Give your clients something to look forward to each month. Take a weekend to sit down and plot out a year's worth of monthly themes around your classes and let your social media, email, and in-person communication revolve around the theme. If you are stuck on what themes might work best for your clients, start to think about the conversations that you're having with them. Are they asking the same questions about the same subjects, are they expressing the same feelings about their lives? Perhaps even consider bringing in an additional resource such as a nutritionist or a meditation teacher for a pop-up class. Offering these to your community in conjunction with your other class offerings gets them excited about something new and different.

Consider hosting a virtual happy hour once a month or so. You could even take that happy hour outdoors to a local restaurant and broadcast it from Instagram Live so that those that are not ready to go out yet can still participate from home. Partner with local eateries who are willing to share their recipes or even do an online cooking class just for your clients.

One of the ways we have found to expand our reach is to encourage our current clients to invite their family and friends from across the country or the globe. We have mothers asking daughters, sisters, and even brothers joining them in our virtual class space. It’s a good bet that some of your clients know people in other countries. All you need to do is pick up a few clients from someone in England, and you are off to the races if you invite them into your community and make them feel welcome.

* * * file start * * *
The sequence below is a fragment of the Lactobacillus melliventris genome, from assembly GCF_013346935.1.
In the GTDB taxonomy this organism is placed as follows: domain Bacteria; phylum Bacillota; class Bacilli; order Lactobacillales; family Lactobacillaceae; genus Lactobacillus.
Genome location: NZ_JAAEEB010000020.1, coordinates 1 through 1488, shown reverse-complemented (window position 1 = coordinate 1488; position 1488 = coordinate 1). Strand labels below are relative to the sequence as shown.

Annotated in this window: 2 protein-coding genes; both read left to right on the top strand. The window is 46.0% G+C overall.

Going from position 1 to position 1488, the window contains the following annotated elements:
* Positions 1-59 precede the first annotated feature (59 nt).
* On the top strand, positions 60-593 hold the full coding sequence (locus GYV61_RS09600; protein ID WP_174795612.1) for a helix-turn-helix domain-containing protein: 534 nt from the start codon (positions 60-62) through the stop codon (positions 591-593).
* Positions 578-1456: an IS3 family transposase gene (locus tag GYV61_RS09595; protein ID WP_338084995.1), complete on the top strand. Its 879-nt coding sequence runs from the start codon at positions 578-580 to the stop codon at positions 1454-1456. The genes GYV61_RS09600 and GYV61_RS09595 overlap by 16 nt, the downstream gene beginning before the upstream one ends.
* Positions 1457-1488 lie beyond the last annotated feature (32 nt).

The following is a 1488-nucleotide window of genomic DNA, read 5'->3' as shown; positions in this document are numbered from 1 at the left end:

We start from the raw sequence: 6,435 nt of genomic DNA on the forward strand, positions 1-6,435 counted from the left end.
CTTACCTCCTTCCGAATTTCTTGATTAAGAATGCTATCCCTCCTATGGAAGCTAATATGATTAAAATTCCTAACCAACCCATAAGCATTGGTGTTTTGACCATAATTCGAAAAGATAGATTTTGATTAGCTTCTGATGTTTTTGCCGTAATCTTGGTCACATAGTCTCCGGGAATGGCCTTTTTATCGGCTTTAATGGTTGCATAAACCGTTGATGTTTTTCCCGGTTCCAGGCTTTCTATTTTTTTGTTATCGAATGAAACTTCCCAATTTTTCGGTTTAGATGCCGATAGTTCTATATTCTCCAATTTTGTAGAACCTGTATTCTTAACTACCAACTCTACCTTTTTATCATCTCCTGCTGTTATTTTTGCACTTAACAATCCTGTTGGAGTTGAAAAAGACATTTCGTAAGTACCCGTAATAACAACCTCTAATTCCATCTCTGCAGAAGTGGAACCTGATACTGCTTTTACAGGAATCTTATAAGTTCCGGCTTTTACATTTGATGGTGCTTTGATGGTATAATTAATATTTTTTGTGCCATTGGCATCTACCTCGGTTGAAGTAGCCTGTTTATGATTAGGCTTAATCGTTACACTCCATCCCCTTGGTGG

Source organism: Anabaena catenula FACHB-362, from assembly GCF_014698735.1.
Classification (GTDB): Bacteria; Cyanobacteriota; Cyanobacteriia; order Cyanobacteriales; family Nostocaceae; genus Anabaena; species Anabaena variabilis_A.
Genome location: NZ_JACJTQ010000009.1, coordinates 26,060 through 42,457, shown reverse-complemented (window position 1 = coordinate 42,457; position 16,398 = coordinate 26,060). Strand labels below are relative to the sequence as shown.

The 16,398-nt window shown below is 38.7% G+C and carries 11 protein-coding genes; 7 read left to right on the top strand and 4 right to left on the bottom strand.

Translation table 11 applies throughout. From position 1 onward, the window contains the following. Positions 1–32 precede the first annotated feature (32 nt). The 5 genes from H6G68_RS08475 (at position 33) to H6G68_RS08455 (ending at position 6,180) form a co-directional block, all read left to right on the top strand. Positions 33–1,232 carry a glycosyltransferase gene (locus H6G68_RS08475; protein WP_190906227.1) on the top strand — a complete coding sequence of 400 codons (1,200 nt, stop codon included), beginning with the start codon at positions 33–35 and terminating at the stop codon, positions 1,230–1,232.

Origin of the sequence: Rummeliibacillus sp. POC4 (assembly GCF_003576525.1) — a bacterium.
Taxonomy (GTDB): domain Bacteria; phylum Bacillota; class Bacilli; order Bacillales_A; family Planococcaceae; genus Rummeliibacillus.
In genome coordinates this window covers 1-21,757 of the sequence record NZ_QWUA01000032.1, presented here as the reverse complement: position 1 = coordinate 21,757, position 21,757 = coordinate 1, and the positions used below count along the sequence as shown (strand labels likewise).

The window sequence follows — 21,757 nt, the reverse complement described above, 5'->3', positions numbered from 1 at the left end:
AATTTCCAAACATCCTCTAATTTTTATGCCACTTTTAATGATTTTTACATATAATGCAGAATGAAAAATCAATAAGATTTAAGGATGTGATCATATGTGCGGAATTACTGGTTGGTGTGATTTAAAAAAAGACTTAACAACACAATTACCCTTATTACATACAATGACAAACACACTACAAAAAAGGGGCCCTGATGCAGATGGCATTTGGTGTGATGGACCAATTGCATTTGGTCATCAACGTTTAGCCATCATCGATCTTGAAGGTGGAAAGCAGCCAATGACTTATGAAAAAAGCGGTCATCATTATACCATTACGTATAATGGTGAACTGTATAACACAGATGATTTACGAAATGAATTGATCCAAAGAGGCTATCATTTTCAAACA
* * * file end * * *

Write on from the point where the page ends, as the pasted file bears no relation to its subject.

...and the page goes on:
Zoom fatigue is real, but I also believe that a lot of that fatigue is a mindset. When you can feel and your clients can sense that they are taking care of their health, they will be less likely to be fatigued by taking online classes or sessions. You can help them lessen screen fatigue by recording the audio of your classes and storing them for clients to access while outdoors. Coach them through a walk or run, or a 20-minute mat class they can do outside. This way, they get out of the house, away from the screen, and they can do their workout in their own time.

A big stumbling block for clients is the tech involved with online classes or sessions. Make it easy for your non-techie clients to get set up so they can see and participate easily. Record yourself walking step by step through all the setup they would have to manage for an online class. Our brains are all working at maximum capacity, so the more thinking you can save your client, the easier it will be for them to participate with you. If you're lucky enough to have a manager or even a high school or college-aged child, tap them to be your tech support department. They can be on hand to help clients navigate the online world and troubleshoot their tech problems.

Keep in mind that Zoom is not the only game in town. Microsoft Teams, Instagram and Facebook Live are all good options to name just a few. Online classes and privates are here to stay and can be a great way to keep you and your clients together and moving and make you a living in the process.



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Category: Business